ing his members a real service if
his current efforts and his pro-
jected program for 'walloping' the
automobile companies result in
still further inflation," he said.
"The illusion of getting more
money may be a heady experience
now, but the severe headaches
would confront today's workers,
just as they already have come to
the aged, the pensioners, the wi-
dows, and other members of our
society who have been depending
on savings to tide them over."
Orientation
Registration
0 to Men
Open ft
Men students who wish to be
orientation leaders next fall may
sign up from 3 p.m. to 5 p.m.
starting today in the Union Stu-
dent Offices.
The Union Administration
Committee announced that inter-
views will be held at a later date
for those who sign up without
previous experience as orientation
leaders.

By EDYTHE HABER
During this Lent season, the
University's Museum of Art is pre-
senting an exhibition entitled "Re-
ligious Prints From Durer to Rou-
ault."
The exhibition contains 40
prints, some from the museum's
own collection and the others
from the collection of George
Binet, a print dealer.
The display serves to show how
a single theme can vary in style
of presentation from era to era.
For example, as the title indicates,
the exhibition shows prints by Al-
brecht Durer and Georges Rou-
ault.
Durer Prints
Durer, the greatest early Print-
maker, lived in Nuremburg in the
late 15th and 16th centuries. His
prints are entitled Christ Shown
to the People and Christ Taking
Leave From His Mother. They are
both filled with a wealth of de-
tails, backgrounds and characters
carefully delineated.
Rouault, a contemporary French
paimter has a very different style.
His prints are starkly simple,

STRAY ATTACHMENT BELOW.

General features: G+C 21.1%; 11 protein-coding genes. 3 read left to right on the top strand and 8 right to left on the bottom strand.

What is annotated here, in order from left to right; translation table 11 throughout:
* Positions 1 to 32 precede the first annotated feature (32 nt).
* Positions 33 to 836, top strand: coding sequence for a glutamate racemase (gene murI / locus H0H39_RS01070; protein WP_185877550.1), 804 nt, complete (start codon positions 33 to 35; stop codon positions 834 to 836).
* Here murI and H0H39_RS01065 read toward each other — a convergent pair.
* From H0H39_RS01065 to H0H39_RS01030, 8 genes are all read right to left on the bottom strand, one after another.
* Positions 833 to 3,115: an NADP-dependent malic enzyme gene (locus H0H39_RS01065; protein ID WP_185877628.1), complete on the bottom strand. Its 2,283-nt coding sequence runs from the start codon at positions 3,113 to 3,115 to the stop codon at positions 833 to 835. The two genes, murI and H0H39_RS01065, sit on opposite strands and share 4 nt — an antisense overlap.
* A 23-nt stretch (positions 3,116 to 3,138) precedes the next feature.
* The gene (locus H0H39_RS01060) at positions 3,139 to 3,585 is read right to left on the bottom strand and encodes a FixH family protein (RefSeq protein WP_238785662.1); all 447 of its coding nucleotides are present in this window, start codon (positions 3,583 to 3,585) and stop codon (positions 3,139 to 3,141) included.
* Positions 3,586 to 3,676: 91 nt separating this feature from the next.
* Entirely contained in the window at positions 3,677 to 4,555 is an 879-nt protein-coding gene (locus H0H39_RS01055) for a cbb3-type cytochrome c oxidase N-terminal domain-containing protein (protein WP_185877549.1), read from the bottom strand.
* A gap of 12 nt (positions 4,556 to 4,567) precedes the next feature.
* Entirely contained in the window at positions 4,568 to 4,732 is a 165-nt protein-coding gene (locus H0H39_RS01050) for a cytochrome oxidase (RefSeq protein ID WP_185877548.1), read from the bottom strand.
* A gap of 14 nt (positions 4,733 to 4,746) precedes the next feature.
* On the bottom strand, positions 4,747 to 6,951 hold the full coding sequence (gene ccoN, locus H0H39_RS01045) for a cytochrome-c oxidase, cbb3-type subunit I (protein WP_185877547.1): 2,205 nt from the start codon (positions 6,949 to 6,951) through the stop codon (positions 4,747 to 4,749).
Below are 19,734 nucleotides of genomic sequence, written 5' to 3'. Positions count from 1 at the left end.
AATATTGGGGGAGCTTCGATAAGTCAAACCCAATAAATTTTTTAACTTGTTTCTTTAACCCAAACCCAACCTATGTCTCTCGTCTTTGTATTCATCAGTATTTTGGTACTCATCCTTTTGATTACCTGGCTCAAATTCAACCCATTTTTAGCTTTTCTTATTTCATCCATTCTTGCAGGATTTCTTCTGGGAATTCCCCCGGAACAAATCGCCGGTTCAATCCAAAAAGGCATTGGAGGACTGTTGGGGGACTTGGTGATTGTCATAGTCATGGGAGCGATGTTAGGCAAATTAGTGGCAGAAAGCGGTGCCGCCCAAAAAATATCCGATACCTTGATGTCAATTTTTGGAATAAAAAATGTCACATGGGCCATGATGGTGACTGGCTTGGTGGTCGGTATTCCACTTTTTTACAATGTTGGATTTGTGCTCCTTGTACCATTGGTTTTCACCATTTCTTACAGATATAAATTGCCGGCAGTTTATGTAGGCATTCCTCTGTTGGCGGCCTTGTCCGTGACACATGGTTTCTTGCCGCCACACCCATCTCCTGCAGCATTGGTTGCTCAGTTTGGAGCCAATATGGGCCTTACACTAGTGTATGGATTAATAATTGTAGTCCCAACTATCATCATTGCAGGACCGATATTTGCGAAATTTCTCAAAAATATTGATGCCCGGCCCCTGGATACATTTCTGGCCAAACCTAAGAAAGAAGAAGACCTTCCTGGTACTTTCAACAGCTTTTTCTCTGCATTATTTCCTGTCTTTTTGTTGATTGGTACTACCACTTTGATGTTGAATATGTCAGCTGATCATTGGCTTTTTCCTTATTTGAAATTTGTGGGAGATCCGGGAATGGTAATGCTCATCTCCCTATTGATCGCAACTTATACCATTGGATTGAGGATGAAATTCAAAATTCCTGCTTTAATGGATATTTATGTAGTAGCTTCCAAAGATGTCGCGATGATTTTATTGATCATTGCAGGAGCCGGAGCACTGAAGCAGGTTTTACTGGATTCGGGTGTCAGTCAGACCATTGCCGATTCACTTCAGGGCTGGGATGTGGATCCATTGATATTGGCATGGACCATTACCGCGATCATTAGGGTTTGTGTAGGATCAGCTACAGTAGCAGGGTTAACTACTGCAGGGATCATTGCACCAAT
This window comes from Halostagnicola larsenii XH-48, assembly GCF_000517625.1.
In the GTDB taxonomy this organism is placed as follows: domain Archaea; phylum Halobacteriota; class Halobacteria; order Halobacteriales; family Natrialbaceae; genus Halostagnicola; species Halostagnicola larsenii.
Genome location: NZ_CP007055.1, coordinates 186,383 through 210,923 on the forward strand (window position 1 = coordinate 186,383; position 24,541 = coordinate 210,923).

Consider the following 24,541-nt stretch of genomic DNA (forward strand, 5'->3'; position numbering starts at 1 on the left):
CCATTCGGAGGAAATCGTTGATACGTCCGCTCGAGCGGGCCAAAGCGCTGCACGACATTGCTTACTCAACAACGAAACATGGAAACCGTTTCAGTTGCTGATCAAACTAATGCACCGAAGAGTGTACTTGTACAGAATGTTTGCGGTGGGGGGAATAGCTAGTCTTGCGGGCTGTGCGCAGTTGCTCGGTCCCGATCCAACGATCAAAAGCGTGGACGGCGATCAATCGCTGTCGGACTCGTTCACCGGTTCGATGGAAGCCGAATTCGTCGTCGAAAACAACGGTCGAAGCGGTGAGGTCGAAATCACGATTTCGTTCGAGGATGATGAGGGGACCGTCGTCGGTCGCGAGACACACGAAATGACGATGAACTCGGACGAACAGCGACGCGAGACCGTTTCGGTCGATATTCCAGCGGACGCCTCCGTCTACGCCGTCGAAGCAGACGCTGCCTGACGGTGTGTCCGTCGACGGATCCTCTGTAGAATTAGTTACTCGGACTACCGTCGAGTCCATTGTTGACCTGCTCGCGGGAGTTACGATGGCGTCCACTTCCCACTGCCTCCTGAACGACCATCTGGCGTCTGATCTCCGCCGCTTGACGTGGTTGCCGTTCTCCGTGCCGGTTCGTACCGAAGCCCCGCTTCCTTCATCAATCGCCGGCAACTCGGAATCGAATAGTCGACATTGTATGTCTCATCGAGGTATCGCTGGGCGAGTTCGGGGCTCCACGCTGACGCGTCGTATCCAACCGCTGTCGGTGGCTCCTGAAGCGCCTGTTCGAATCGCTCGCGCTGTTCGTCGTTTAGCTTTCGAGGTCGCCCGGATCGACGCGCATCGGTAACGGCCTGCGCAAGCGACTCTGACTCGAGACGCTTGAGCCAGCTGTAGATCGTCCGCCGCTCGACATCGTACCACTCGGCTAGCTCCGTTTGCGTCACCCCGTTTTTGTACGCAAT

characterized by broad black
strokes. His figures approximate
man but don't show every -har-
acteristic of man.
Of course not all the modern
prins follow Rouault's form. There
are some, such as Charles Bou-
leau's Christ Shown to The People,
that follow an older stylistic tra-
dition.
Most of the contemporaries fol-

low a generally more modern,
slightly more abstract form,
though different from Rouault's.
An example is This Beginning of
Miracles, a color print by Sister
Mary Corita, IHM, a contempor-
ary American.
It resembles the reflection of
stained glass on a wall, colored by
soft olive green, violet, pink and
yellow, with touches of brighter
green scattered throughout. Line
figures are an intrinsic part of
the pattern.
Among the somewhat older
prints shown are two illustra-
tions from Gustave Flaubert's
The Tempt9tion of Saint-Antoine,
published in 1896.
Rembrandt Prints
Two Rembrandt prints are in-
cluded in the exhibition. They are
both of Christ at Emmaus, one
larger than the other, but both
fairly small. Both are simple, little
prints showing a glowing Christ
dining among humble, poverty-
stricken mortals.
Of the prints before Rembrandt,
Durer's are far from being the
most detailed. Many of the early
French and German printsmakers
seemed to have considered accur-
ate and minute details as the most
important components of their
works.
Thus, in a variety of styles, from
the detailed work of the old mas-
ters to the stark simplicity and
power of Rouault, religion has
been an important theme for
printmakers.

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Congratulations, Michigan 1957 Graduating Class
From KING-SEELEY CORP., Ann Arbor, Michigan
What are your plans for Future Employment?
# We have opportunities for graduates of electrical and mechanical engi-
neers, engineering physics graduates, and graduates with B.S. in physics
in our engineering laboratories.
II WA ncIv n nI riicfr rAitc wt n

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This growth combination means many
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If you are a chemical, civil, electrical,